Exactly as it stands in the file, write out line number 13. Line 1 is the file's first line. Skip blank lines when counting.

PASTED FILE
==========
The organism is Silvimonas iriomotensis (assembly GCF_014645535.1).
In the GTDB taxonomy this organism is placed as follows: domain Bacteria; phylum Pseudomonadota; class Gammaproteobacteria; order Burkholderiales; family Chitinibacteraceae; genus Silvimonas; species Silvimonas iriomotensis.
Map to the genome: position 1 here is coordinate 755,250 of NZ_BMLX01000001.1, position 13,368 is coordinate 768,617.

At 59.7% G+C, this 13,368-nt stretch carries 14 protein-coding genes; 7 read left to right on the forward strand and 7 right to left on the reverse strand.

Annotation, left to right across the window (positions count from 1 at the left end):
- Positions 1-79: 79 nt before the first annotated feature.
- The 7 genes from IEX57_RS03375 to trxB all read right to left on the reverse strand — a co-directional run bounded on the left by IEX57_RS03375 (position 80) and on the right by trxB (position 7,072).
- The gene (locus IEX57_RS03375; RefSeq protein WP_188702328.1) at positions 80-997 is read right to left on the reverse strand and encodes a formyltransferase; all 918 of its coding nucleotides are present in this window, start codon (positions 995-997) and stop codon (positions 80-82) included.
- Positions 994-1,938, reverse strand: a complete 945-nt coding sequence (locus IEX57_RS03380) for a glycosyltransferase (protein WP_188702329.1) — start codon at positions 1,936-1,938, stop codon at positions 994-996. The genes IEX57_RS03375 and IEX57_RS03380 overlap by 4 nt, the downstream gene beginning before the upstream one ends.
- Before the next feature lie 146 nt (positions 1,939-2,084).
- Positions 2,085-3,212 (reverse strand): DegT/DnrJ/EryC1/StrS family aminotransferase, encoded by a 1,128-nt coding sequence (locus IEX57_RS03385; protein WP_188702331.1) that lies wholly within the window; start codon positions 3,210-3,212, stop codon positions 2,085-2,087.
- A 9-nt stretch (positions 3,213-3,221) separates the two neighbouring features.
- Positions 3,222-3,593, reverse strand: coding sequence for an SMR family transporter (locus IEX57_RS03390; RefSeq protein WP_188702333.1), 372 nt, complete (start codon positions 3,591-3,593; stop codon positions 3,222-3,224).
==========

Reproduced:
- Positions 3,222-3,593, reverse strand: coding sequence for an SMR family transporter (locus IEX57_RS03390; RefSeq protein WP_188702333.1), 372 nt, complete (start codon positions 3,591-3,593; stop codon positions 3,222-3,224).